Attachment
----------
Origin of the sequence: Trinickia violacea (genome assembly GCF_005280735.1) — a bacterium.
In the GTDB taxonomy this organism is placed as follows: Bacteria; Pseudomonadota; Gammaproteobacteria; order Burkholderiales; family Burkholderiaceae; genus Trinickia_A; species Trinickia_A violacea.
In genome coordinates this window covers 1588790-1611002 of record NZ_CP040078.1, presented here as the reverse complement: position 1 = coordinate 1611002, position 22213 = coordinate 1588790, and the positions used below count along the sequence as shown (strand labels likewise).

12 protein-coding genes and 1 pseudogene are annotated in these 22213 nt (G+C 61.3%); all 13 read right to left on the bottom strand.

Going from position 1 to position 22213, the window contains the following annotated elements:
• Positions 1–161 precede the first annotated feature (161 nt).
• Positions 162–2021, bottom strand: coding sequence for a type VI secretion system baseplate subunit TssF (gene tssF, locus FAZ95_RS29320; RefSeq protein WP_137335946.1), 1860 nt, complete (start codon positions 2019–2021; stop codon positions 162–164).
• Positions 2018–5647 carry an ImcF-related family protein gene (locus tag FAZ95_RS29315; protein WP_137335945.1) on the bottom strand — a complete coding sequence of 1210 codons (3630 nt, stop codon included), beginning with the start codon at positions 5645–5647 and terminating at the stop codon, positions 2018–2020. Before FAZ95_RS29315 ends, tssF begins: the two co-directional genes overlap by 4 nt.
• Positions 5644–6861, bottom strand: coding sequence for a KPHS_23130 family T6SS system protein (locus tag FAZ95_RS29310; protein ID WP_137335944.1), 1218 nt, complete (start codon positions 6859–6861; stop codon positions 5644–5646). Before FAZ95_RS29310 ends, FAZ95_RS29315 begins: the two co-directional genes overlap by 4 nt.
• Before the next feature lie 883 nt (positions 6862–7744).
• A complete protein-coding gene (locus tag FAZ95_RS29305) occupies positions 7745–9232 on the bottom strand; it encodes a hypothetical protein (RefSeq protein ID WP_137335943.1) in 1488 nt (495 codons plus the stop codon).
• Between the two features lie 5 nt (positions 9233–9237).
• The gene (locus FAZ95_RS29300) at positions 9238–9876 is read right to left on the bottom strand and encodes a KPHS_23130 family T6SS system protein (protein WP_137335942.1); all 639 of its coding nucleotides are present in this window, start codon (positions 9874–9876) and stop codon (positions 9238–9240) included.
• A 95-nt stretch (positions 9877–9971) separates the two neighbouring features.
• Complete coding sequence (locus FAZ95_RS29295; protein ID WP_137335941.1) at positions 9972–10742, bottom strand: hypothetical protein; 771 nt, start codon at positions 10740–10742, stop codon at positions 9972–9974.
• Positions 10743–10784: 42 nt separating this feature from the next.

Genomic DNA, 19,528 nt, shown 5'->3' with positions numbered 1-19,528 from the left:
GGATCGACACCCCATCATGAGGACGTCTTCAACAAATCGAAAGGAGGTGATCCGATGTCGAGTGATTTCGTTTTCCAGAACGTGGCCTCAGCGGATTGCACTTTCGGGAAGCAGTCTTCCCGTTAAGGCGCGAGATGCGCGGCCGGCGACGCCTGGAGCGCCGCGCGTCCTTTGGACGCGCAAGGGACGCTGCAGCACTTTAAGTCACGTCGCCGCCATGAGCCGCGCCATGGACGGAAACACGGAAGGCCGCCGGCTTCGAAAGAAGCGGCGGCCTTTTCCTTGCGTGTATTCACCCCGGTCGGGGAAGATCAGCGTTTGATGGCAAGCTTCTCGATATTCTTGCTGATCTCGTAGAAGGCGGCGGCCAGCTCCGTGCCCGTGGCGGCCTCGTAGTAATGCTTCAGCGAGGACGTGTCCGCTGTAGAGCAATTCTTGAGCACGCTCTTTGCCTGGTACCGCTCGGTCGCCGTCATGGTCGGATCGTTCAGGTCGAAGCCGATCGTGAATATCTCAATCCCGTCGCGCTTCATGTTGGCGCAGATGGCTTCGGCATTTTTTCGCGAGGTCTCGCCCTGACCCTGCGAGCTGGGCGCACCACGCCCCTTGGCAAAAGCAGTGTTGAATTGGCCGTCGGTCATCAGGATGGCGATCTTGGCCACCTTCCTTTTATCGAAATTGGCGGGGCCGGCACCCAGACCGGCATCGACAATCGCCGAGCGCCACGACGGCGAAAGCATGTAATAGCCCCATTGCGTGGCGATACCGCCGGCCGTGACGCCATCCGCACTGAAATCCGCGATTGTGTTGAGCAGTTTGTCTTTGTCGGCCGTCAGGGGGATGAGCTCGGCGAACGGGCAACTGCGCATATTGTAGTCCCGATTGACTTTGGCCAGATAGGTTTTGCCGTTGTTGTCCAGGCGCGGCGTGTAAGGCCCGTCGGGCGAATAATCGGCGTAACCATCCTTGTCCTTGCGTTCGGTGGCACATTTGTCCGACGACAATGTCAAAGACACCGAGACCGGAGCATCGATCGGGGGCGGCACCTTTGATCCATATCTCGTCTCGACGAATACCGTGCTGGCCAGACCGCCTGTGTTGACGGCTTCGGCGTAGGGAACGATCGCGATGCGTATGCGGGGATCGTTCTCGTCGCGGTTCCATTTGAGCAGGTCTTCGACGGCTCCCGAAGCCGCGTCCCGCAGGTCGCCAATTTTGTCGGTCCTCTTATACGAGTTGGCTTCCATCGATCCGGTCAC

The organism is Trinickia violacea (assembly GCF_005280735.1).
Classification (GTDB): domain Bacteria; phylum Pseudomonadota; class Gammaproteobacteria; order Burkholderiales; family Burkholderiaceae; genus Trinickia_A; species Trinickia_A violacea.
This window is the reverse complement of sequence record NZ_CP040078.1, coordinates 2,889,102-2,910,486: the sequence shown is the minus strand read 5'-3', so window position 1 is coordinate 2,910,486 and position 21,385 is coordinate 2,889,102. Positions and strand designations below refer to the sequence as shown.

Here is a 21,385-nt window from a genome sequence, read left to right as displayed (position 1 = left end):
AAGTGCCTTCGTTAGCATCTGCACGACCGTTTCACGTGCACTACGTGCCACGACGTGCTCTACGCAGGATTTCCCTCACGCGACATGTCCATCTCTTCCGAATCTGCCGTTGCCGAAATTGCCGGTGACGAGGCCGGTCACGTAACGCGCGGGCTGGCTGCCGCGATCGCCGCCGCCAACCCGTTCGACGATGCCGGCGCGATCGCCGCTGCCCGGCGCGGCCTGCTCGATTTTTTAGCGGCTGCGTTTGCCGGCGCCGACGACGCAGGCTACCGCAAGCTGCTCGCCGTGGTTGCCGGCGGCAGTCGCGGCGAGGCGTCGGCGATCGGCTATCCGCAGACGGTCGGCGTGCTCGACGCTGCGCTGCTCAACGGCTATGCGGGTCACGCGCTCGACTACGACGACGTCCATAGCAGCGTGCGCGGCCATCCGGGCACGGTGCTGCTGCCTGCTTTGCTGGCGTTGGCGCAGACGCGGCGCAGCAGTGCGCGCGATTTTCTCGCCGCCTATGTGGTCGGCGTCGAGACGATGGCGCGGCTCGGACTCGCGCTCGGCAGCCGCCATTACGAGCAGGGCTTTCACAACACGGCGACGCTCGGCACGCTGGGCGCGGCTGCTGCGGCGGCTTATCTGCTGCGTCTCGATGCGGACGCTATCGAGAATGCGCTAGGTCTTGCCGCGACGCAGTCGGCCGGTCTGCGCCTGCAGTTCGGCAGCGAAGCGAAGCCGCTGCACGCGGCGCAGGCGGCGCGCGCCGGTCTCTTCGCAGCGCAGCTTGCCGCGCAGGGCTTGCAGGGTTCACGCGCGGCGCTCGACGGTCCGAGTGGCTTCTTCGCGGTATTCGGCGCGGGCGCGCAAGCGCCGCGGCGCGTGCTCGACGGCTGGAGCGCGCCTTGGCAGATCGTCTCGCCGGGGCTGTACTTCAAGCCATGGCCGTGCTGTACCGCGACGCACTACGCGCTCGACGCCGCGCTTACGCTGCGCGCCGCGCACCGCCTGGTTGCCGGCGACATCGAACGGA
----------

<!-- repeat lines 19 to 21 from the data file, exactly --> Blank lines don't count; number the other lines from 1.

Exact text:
The organism is Trinickia violacea (assembly GCF_005280735.1).
Classification (GTDB): domain Bacteria; phylum Pseudomonadota; class Gammaproteobacteria; order Burkholderiales; family Burkholderiaceae; genus Trinickia_A; species Trinickia_A violacea.
This window is the reverse complement of sequence record NZ_CP040078.1, coordinates 2,889,102-2,910,486: the sequence shown is the minus strand read 5'-3', so window position 1 is coordinate 2,910,486 and position 21,385 is coordinate 2,889,102. Positions and strand designations below refer to the sequence as shown.